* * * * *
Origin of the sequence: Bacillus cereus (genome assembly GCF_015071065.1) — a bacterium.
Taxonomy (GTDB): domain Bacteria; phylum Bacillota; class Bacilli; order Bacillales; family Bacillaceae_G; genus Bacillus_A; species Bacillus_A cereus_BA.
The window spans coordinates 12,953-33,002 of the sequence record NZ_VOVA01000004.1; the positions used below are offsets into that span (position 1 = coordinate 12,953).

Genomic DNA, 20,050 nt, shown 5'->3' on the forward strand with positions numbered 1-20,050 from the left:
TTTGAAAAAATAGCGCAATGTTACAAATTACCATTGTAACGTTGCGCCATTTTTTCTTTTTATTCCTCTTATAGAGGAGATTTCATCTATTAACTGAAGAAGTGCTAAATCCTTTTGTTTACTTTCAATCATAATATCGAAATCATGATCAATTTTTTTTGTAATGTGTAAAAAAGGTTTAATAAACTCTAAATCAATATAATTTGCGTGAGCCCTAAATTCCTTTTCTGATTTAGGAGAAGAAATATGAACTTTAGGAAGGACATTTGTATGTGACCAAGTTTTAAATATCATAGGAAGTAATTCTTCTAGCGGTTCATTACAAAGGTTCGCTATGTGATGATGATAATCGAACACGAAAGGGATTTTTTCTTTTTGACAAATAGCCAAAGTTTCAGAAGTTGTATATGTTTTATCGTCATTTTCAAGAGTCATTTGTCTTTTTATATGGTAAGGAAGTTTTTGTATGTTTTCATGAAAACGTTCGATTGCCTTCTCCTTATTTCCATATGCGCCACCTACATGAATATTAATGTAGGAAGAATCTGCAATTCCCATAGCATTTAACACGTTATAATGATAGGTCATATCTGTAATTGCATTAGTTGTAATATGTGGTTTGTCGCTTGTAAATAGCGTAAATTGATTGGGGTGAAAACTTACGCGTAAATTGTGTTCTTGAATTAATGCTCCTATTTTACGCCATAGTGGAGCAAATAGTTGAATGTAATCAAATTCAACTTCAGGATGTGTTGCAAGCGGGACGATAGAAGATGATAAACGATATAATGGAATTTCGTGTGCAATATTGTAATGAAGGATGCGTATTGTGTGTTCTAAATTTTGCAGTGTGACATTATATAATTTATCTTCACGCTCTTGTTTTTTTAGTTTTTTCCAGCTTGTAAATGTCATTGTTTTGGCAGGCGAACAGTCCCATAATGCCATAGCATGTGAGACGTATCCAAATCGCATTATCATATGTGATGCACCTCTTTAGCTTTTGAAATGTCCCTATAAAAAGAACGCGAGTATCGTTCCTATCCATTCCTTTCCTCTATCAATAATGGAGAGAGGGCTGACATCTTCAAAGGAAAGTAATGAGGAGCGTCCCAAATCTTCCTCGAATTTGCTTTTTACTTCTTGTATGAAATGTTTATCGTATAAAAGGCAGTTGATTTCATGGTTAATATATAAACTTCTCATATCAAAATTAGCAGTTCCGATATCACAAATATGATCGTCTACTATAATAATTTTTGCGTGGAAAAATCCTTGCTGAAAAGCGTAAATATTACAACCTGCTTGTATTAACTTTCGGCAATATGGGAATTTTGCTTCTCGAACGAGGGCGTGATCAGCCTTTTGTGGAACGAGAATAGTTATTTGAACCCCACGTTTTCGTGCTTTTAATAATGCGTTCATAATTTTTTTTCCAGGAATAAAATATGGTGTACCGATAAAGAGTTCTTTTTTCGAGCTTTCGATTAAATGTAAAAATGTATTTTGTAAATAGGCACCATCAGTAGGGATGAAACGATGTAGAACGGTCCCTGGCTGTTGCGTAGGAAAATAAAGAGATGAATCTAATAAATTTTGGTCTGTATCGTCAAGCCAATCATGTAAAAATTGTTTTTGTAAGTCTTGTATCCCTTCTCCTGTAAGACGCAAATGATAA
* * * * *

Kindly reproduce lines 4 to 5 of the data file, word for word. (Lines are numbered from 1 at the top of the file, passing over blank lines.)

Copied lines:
Genomic DNA, 20,050 nt, shown 5'->3' on the forward strand with positions numbered 1-20,050 from the left:
TTTGAAAAAATAGCGCAATGTTACAAATTACCATTGTAACGTTGCGCCATTTTTTCTTTTTATTCCTCTTATAGAGGAGATTTCATCTATTAACTGAAGAAGTGCTAAATCCTTTTGTTTACTTTCAATCATAATATCGAAATCATGATCAATTTTTTTTGTAATGTGTAAAAAAGGTTTAATAAACTCTAAATCAATATAATTTGCGTGAGCCCTAAATTCCTTTTCTGATTTAGGAGAAGAAATATGAACTTTAGGAAGGACATTTGTATGTGACCAAGTTTTAAATATCATAGGAAGTAATTCTTCTAGCGGTTCATTACAAAGGTTCGCTATGTGATGATGATAATCGAACACGAAAGGGATTTTTTCTTTTTGACAAATAGCCAAAGTTTCAGAAGTTGTATATGTTTTATCGTCATTTTCAAGAGTCATTTGTCTTTTTATATGGTAAGGAAGTTTTTGTATGTTTTCATGAAAACGTTCGATTGCCTTCTCCTTATTTCCATATGCGCCACCTACATGAATATTAATGTAGGAAGAATCTGCAATTCCCATAGCATTTAACACGTTATAATGATAGGTCATATCTGTAATTGCATTAGTTGTAATATGTGGTTTGTCGCTTGTAAATAGCGTAAATTGATTGGGGTGAAAACTTACGCGTAAATTGTGTTCTTGAATTAATGCTCCTATTTTACGCCATAGTGGAGCAAATAGTTGAATGTAATCAAATTCAACTTCAGGATGTGTTGCAAGCGGGACGATAGAAGATGATAAACGATATAATGGAATTTCGTGTGCAATATTGTAATGAAGGATGCGTATTGTGTGTTCTAAATTTTGCAGTGTGACATTATATAATTTATCTTCACGCTCTTGTTTTTTTAGTTTTTTCCAGCTTGTAAATGTCATTGTTTTGGCAGGCGAACAGTCCCATAATGCCATAGCATGTGAGACGTATCCAAATCGCATTATCATATGTGATGCACCTCTTTAGCTTTTGAAATGTCCCTATAAAAAGAACGCGAGTATCGTTCCTATCCATTCCTTTCCTCTATCAATAATGGAGAGAGGGCTGACATCTTCAAAGGAAAGTAATGAGGAGCGTCCCAAATCTTCCTCGAATTTGCTTTTTACTTCTTGTATGAAATGTTTATCGTATAAAAGGCAGTTGATTTCATGGTTAATATATAAACTTCTCATATCAAAATTAGCAGTTCCGATATCACAAATATGATCGTCTACTATAATAATTTTTGCGTGGAAAAATCCTTGCTGAAAAGCGTAAATATTACAACCTGCTTGTATTAACTTTCGGCAATATGGGAATTTTGCTTCTCGAACGAGGGCGTGATCAGCCTTTTGTGGAACGAGAATAGTTATTTGAACCCCACGTTTTCGTGCTTTTAATAATGCGTTCATAATTTTTTTTCCAGGAATAAAATATGGTGTACCGATAAAGAGTTCTTTTTTCGAGCTTTCGATTAAATGTAAAAATGTATTTTGTAAATAGGCACCATCAGTAGGGATGAAACGATGTAGAACGGTCCCTGGCTGTTGCGTAGGAAAATAAAGAGATGAATCTAATAAATTTTGGTCTGTATCGTCAAGCCAATCATGTAAAAATTGTTTTTGTAAGTCTTGTATCCCTTCTCCTGTAAGACGCAAATGATAA